Look Outward Angels!

I asked 'why did the UUA not issue a national call to Ferguson with the same reach and urgency that it did for the Moral Movement March in North Carolina, or the People's Climate March?'.

It was a wrong question, one of the many wrong questions we ask ourselves.

 Because my question and the questions it generated have all been so internally focused. Questions like: How much time do we need for such a call to work? Who makes the call? Even the higher level answers proposed have been internally focused, reminding us again of our historic vacillation on the struggles of people of color.

Why are we so self-focused? 

Unitarian Universalism is an anxious religious movement, and so, it focuses on what it must do to get itself right. How it should organize itself. How it should fund itself. How it should replenish its ranks of ministers. How it should brand itself.

All of that is important, and I mean no disrespect to the people who work on those issues everyday, but we will not fulfill Unitarian Universalism by perfecting how Unitarian Universalist institutions work. It doesn't matter whether you are talking about the local church, the "beyond congregation", the new region or the UUA board and staff; the fate of liberal religion is not going to be determined by how well we do our jobs, as we presently define them.

We must wean ourselves from our excessively inward focus.

Look outward, angels.

A broad, multi-racial, culturally progressive, democratic movement may emerge in the next few years in this country. The signs of it are all around us. We see it  in movements and resistances and changed attitudes, everything from the struggle for marriage equality, the militant resistance to fossil fuels, the people's climate march, the Ferguson movement, the immigration fasts, the fast food strikes, and on and on. Moments are becoming movements. If all of this flourishes, Unitarian Universalism could flourish as well, but only if we are vitally connected to it.

And we should be involved, of course. Our seven principles, which can be, and have been, derided as something a local Rotary club could affirm, are being actively fought over in the streets right now.

Most people do not have a way to bring their whole selves to historic moment in which we live. Many people have very few opportunities to find themselves in history, not unless they travel in particular circles, or live in some rare places.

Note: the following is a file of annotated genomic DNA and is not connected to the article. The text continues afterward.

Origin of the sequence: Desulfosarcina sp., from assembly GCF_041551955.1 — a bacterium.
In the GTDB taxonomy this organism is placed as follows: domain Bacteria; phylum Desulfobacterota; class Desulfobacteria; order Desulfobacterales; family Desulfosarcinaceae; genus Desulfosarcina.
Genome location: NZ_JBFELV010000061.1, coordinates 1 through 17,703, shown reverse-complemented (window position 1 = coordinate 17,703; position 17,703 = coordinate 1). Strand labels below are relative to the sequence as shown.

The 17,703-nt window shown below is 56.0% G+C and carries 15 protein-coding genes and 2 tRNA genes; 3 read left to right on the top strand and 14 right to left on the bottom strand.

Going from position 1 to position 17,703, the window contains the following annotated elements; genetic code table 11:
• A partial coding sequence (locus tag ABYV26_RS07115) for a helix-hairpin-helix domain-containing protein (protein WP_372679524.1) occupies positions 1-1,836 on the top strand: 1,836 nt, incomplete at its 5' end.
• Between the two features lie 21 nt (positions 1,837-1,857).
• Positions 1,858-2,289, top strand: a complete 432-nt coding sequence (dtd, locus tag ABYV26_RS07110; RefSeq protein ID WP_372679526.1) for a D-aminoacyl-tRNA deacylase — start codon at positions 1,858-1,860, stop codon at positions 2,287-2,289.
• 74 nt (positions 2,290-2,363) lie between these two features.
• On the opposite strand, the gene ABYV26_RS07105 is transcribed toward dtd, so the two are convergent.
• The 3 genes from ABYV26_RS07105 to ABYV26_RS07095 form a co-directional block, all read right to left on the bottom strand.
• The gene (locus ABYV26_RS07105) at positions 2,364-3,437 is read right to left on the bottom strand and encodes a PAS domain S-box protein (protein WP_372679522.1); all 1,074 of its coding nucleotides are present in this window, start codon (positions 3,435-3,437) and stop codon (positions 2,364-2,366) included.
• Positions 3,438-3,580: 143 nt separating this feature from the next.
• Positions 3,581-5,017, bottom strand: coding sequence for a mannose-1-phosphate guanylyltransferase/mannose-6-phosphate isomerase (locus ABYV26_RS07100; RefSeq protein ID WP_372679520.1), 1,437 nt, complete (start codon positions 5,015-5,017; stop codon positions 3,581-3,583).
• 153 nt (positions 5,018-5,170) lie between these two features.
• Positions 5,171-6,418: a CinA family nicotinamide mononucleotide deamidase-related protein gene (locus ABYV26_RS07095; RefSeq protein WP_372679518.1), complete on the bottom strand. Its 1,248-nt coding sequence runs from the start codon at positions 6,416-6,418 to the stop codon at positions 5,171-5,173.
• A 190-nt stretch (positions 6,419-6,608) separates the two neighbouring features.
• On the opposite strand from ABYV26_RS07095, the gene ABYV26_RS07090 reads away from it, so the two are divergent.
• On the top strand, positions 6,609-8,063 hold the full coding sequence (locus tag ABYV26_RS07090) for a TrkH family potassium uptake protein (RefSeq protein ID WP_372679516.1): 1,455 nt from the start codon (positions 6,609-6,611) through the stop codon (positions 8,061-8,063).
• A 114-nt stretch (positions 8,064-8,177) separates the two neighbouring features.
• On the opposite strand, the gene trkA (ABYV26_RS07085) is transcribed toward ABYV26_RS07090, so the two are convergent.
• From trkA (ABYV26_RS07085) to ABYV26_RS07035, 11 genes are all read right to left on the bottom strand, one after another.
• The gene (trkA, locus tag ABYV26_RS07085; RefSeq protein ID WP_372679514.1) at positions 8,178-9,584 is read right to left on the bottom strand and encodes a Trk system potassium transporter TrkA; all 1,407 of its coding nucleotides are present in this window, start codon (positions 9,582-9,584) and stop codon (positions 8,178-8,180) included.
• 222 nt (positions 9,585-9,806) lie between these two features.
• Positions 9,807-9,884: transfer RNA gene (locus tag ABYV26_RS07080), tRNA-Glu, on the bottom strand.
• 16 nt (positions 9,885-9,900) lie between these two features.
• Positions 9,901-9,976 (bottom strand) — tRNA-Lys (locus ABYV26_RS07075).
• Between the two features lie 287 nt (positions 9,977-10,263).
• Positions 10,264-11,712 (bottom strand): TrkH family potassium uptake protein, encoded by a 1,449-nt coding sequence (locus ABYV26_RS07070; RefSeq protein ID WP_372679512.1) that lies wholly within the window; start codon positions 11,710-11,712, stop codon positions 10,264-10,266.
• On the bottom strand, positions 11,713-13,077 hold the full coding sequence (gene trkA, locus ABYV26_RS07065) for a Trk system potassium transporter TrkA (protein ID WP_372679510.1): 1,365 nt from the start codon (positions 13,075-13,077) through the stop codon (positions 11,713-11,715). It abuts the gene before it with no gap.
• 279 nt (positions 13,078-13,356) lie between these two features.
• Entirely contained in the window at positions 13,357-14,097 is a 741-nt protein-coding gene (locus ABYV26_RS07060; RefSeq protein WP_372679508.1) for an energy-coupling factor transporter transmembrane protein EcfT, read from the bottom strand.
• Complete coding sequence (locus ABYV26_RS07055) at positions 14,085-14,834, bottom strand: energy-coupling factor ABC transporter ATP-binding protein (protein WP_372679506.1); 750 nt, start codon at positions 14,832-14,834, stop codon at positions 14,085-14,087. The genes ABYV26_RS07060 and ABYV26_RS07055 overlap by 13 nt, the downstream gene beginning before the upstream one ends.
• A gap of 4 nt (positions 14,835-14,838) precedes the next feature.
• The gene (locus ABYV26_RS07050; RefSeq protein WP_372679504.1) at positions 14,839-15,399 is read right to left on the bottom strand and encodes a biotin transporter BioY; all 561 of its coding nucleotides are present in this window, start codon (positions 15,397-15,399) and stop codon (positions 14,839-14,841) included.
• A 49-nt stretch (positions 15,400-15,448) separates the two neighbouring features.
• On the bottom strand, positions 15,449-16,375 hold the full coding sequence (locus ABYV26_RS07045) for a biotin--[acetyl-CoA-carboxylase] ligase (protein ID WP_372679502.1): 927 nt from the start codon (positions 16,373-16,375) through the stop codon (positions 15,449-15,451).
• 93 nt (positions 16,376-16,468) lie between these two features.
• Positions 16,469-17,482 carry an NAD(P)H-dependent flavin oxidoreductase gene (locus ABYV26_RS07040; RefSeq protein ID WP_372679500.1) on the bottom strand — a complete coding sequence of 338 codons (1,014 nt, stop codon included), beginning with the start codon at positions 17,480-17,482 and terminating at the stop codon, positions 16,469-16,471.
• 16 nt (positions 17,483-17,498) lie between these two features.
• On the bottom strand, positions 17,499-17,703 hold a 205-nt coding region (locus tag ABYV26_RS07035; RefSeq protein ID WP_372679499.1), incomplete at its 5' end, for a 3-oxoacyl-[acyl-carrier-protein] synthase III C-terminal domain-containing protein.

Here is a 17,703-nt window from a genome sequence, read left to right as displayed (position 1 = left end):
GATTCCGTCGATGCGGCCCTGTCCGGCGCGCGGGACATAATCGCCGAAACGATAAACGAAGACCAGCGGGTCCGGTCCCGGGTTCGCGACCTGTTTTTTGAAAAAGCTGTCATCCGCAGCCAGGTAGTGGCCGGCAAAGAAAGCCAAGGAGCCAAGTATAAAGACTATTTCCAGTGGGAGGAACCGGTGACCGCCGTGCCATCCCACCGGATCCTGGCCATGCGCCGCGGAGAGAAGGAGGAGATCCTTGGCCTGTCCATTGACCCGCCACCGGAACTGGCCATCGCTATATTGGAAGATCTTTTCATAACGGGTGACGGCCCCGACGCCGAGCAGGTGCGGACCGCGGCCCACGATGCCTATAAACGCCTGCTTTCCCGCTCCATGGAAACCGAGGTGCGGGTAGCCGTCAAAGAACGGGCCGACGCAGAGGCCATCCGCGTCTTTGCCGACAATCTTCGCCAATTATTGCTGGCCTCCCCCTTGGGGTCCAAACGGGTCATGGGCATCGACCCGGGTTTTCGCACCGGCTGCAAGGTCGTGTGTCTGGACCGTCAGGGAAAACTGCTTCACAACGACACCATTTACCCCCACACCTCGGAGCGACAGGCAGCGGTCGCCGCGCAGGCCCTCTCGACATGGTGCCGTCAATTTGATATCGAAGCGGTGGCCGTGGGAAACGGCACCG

It should be our mission to be a point of connection between persons in their wholeness and what is emerging. We should be the go-to source for a way to participate in shaping the future of our world.  And we should be that, in addition to all that we do now.

Some hear this proposal and say that it would make us like Move-On, or even the Democratic Party. Nonsense. 

No one from Move-On will ever come and sit with you the day your mother passes.

The Democratic Party does not offer a weekly service where the life you live is viewed from its largest perspective, a service that juggles love and death and purpose.

The enfeebled progressive organizations do not sing together. Their leaders will never know a child's name. They are not made to nurture whole persons, or to create community.

Those are the works of religious community. Unfortunately, most religious communities, including many UU congregations, are so inwardly focused that they are more likely to encapsulate their members, enclosing them.

Look Outward, Angels. 


  1. I know that I'm taking your point and going in a bit of different direction, but I think that looking outward requires a lot less of what one your Facebook commenters called "navel gazing" in our churches. It seems to me that we spend a great deal of time defining ourselves as something unique in the religious world -- we're constantly saying that we're not traditionally religious but we're also not just a public policy discussion group that meets on Sunday, we don't call ourselves a church though sometimes we do etc. I could be wrong but I suspect that less and less people (including those in the pews) care about our carefully crafted self-definitions and where we fit on the theological spectrum.